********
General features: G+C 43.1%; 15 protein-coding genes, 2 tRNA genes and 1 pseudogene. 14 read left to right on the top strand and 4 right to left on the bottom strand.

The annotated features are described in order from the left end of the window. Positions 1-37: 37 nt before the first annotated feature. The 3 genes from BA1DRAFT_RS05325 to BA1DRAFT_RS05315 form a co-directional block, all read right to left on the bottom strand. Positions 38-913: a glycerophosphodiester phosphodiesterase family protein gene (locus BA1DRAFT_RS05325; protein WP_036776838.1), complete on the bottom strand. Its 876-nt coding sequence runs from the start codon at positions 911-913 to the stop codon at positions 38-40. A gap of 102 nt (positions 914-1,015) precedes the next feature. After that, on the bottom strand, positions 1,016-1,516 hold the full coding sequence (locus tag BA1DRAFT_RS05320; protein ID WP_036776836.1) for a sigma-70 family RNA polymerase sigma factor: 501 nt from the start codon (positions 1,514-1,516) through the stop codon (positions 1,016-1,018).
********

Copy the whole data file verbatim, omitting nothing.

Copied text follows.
General features: G+C 43.1%; 15 protein-coding genes, 2 tRNA genes and 1 pseudogene. 14 read left to right on the top strand and 4 right to left on the bottom strand.

The annotated features are described in order from the left end of the window. Positions 1-37: 37 nt before the first annotated feature. The 3 genes from BA1DRAFT_RS05325 to BA1DRAFT_RS05315 form a co-directional block, all read right to left on the bottom strand. Positions 38-913: a glycerophosphodiester phosphodiesterase family protein gene (locus BA1DRAFT_RS05325; protein WP_036776838.1), complete on the bottom strand. Its 876-nt coding sequence runs from the start codon at positions 911-913 to the stop codon at positions 38-40. A gap of 102 nt (positions 914-1,015) precedes the next feature. After that, on the bottom strand, positions 1,016-1,516 hold the full coding sequence (locus tag BA1DRAFT_RS05320; protein ID WP_036776836.1) for a sigma-70 family RNA polymerase sigma factor: 501 nt from the start codon (positions 1,514-1,516) through the stop codon (positions 1,016-1,018).